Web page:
On Wednesday, Uber and Lyft, two taxi service companies, went before judges who ruled that their lawsuits should be decided by a jury. Ruling on the Uber case was United States District Court Judge Edward Chen, and for the Lyft case was District Court Judge Vince Chhabbria. Both judges concluded that although each company views itself as a platform for their riders to hail a taxi, they come close to crossing the line of employment with their drivers.
Uber and Lyft argue that their drivers act as independent contractors because they decide their own hours and who they offer rides to. However, the judges suggested that the drivers act as employees in other ways. Chen discussed that certain aspects of the company-driver relationship seem very employee-like, such as Lyft requiring that its drivers keep their radio turned to NPR, Jazz, or completely off.
The judges also noted in their decisions that requirements like demanding the drivers to charge a certain amount, meeting customers with fist-bumps, and vacuuming their cars at least once a week come very close to employee contract requirements. Lyft also receives a 20 percent tax on all fairs their drivers earn. The two companies are also able to fire the employees for low passenger ratings or for no reason at all.
Chhabria, after reviewing the Uber case, opined, “[a] reasonable jury could go either way.” This is a landmark case for companies like this that are growing rather rapidly around the world. The Uber and Lyft drivers are considering the rulings by the two judges as a partial victory. Though, Chhabbria is not so quick to assume Uber drivers will earn their sought after status of employee. He noted that the, “jury in this case will be handed a square peg and asked to choose between two round holes.” He explained that he does not think Uber drivers specifically fit into the category of independent contract workers or that of employee. He said perhaps the legislature will have to create a new category all together.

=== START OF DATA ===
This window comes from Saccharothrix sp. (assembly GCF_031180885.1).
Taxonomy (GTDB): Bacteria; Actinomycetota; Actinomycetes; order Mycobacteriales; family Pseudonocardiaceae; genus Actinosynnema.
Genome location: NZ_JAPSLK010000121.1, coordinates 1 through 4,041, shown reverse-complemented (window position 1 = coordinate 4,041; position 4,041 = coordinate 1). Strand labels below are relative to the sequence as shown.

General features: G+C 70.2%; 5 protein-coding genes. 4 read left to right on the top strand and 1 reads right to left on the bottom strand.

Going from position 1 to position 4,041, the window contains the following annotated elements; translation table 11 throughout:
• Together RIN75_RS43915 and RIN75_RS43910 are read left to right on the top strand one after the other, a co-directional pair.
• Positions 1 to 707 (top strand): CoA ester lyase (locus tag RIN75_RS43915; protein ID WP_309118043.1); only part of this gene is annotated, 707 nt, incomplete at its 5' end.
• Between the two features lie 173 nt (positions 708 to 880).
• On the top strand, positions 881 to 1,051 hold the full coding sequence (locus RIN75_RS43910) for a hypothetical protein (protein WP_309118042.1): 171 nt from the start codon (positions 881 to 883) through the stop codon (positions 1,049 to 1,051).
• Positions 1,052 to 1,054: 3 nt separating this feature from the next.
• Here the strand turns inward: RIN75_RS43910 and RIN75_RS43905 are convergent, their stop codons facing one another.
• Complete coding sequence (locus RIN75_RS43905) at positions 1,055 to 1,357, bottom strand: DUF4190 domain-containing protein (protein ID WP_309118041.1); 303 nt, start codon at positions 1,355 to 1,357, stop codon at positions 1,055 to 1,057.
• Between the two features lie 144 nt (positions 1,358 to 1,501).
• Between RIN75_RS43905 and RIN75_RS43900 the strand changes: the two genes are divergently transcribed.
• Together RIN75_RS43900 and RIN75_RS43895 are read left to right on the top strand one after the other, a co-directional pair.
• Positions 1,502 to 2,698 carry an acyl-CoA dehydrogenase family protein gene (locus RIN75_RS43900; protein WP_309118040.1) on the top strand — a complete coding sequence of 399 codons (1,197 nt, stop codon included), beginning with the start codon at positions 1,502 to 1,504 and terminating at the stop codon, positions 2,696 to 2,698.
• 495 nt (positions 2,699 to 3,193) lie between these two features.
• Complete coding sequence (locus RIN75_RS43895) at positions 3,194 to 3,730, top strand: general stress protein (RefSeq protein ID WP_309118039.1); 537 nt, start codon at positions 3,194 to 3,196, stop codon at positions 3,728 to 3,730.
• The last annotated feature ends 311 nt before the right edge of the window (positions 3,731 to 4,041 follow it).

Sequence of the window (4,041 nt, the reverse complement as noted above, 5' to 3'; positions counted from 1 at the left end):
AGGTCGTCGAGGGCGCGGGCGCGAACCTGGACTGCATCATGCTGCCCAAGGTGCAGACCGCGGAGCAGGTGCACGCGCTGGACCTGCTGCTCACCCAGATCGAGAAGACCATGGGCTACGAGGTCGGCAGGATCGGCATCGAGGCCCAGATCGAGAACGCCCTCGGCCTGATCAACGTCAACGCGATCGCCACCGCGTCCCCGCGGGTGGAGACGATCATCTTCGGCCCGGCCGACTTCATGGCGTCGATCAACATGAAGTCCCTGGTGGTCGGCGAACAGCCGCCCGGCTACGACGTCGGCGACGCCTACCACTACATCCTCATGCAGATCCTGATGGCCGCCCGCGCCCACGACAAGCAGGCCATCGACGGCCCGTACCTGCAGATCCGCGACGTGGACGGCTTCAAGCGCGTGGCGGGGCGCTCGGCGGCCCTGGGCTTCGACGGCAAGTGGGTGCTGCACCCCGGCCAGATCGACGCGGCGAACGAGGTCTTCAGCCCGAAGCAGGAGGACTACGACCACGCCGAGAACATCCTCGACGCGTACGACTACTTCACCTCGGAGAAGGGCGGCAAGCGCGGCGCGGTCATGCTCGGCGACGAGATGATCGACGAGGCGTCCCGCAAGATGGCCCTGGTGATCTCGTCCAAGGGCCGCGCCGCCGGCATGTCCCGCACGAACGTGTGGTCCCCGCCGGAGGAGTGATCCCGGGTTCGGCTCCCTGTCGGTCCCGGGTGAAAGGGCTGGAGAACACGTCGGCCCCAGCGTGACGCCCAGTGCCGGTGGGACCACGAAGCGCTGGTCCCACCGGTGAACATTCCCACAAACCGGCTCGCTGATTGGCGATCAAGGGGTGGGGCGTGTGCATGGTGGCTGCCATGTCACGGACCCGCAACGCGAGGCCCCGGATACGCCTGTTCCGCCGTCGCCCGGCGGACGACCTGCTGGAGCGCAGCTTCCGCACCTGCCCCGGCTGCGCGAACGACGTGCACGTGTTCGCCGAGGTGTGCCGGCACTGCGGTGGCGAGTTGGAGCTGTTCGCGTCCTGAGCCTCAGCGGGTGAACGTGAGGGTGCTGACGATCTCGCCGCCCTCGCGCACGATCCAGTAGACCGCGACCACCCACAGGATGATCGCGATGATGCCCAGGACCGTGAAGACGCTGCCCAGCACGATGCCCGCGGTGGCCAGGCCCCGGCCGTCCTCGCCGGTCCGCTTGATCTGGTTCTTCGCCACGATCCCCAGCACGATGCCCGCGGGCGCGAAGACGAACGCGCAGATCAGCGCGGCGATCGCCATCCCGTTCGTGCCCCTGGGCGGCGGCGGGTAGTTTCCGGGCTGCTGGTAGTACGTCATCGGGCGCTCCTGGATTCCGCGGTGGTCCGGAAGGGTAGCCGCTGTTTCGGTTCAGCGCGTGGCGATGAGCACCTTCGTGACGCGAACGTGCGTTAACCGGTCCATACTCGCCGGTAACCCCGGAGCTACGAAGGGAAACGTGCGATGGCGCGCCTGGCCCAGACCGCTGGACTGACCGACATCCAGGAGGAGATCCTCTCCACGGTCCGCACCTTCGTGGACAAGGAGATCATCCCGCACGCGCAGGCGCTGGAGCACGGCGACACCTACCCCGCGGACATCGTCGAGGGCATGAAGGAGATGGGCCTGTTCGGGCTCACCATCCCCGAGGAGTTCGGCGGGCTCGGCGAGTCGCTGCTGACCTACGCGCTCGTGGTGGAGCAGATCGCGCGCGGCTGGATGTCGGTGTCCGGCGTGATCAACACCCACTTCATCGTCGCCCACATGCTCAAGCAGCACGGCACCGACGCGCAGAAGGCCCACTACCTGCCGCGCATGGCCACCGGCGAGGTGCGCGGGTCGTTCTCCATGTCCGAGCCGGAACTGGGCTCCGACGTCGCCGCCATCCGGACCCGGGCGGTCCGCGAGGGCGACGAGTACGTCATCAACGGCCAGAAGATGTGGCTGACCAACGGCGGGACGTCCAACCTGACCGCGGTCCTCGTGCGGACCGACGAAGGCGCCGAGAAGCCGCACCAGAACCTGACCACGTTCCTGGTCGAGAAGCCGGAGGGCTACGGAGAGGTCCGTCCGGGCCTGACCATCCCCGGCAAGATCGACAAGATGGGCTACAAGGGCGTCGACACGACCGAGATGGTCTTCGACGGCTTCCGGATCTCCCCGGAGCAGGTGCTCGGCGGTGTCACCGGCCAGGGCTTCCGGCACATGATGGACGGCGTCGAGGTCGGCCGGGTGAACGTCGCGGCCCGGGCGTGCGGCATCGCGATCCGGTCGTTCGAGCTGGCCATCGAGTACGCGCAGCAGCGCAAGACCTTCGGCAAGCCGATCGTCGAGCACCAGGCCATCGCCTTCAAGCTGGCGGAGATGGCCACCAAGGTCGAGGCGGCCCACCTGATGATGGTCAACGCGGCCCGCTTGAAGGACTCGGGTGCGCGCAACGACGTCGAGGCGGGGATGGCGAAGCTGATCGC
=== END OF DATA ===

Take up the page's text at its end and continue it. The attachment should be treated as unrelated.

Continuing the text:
Forbes has reported that both Uber and Lyft have recently been conducting fundraising campaigns to aid in combating some of their expenses. Rakuten, a Japanese E-commerce powerhouse, aided in earning $530 million for Lyft and Uber has reported raising more than $5 billion. Fortress Investment Group has placed a value of $2.5 billion on Lyft. Many view this an impressive estimated worth for a company that is only three years old. These statistics show that the two companies are clear leaders in their industry and have been competitive in gaining their loyal clientele. They do appear to be standardizing, though. This has been seen in Lyft’s pulling back from certain eccentricities that set it apart from Uber, like their mustaches on the front of their cars.
The ruling by the two judges to allow juries to decide on the lawsuits brought by Uber and Lyft drivers is a landmark decision. The future of the drivers is now in the hands of the legislature. They will have to wait idly by with the rest of the public until these juries reach their verdict.
By Joel Wickwire
Photo by Nav Jagpal – Flickr License
Photo by Jon Haynes Photography – Flickr License